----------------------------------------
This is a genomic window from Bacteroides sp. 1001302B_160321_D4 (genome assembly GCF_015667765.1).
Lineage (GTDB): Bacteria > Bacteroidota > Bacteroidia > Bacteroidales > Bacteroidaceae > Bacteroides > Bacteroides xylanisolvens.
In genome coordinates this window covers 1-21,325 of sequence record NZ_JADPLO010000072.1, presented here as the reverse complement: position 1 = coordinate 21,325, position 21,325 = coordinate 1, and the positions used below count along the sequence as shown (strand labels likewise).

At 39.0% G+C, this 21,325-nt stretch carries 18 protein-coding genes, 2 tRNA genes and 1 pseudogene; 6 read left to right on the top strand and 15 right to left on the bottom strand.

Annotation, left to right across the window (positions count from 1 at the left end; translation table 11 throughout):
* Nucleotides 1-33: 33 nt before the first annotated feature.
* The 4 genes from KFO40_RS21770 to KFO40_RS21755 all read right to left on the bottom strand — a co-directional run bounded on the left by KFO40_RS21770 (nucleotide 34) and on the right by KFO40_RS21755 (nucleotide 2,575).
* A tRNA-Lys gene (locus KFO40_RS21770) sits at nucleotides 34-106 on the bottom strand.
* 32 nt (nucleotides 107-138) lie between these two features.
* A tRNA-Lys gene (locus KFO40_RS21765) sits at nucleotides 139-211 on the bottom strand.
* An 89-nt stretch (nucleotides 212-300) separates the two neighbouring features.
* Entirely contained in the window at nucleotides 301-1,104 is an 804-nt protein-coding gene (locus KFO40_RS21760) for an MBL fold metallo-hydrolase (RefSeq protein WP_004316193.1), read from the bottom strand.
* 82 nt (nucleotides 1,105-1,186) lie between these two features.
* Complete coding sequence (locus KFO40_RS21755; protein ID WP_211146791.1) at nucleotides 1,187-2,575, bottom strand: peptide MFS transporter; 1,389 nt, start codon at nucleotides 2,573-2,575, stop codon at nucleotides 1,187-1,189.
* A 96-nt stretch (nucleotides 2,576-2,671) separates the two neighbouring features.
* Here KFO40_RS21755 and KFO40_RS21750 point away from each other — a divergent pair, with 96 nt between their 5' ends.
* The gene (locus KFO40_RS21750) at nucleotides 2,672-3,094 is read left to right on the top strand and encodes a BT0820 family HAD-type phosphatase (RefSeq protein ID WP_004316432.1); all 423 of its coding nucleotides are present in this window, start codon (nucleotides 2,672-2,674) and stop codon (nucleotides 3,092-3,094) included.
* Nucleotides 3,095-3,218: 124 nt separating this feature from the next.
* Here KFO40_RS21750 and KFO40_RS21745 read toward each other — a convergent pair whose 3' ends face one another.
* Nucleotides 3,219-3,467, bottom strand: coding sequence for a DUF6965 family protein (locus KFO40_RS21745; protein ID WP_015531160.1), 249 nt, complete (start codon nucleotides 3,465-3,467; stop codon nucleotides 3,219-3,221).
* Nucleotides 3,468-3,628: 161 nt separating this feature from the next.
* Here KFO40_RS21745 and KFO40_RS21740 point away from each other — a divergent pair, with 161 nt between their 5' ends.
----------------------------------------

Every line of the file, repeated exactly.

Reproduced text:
This is a genomic window from Bacteroides sp. 1001302B_160321_D4 (genome assembly GCF_015667765.1).
Lineage (GTDB): Bacteria > Bacteroidota > Bacteroidia > Bacteroidales > Bacteroidaceae > Bacteroides > Bacteroides xylanisolvens.
In genome coordinates this window covers 1-21,325 of sequence record NZ_JADPLO010000072.1, presented here as the reverse complement: position 1 = coordinate 21,325, position 21,325 = coordinate 1, and the positions used below count along the sequence as shown (strand labels likewise).

At 39.0% G+C, this 21,325-nt stretch carries 18 protein-coding genes, 2 tRNA genes and 1 pseudogene; 6 read left to right on the top strand and 15 right to left on the bottom strand.

Annotation, left to right across the window (positions count from 1 at the left end; translation table 11 throughout):
* Nucleotides 1-33: 33 nt before the first annotated feature.
* The 4 genes from KFO40_RS21770 to KFO40_RS21755 all read right to left on the bottom strand — a co-directional run bounded on the left by KFO40_RS21770 (nucleotide 34) and on the right by KFO40_RS21755 (nucleotide 2,575).
* A tRNA-Lys gene (locus KFO40_RS21770) sits at nucleotides 34-106 on the bottom strand.
* 32 nt (nucleotides 107-138) lie between these two features.
* A tRNA-Lys gene (locus KFO40_RS21765) sits at nucleotides 139-211 on the bottom strand.
* An 89-nt stretch (nucleotides 212-300) separates the two neighbouring features.
* Entirely contained in the window at nucleotides 301-1,104 is an 804-nt protein-coding gene (locus KFO40_RS21760) for an MBL fold metallo-hydrolase (RefSeq protein WP_004316193.1), read from the bottom strand.
* 82 nt (nucleotides 1,105-1,186) lie between these two features.
* Complete coding sequence (locus KFO40_RS21755; protein ID WP_211146791.1) at nucleotides 1,187-2,575, bottom strand: peptide MFS transporter; 1,389 nt, start codon at nucleotides 2,573-2,575, stop codon at nucleotides 1,187-1,189.
* A 96-nt stretch (nucleotides 2,576-2,671) separates the two neighbouring features.
* Here KFO40_RS21755 and KFO40_RS21750 point away from each other — a divergent pair, with 96 nt between their 5' ends.
* The gene (locus KFO40_RS21750) at nucleotides 2,672-3,094 is read left to right on the top strand and encodes a BT0820 family HAD-type phosphatase (RefSeq protein ID WP_004316432.1); all 423 of its coding nucleotides are present in this window, start codon (nucleotides 2,672-2,674) and stop codon (nucleotides 3,092-3,094) included.
* Nucleotides 3,095-3,218: 124 nt separating this feature from the next.
* Here KFO40_RS21750 and KFO40_RS21745 read toward each other — a convergent pair whose 3' ends face one another.
* Nucleotides 3,219-3,467, bottom strand: coding sequence for a DUF6965 family protein (locus KFO40_RS21745; protein ID WP_015531160.1), 249 nt, complete (start codon nucleotides 3,465-3,467; stop codon nucleotides 3,219-3,221).
* Nucleotides 3,468-3,628: 161 nt separating this feature from the next.
* Here KFO40_RS21745 and KFO40_RS21740 point away from each other — a divergent pair, with 161 nt between their 5' ends.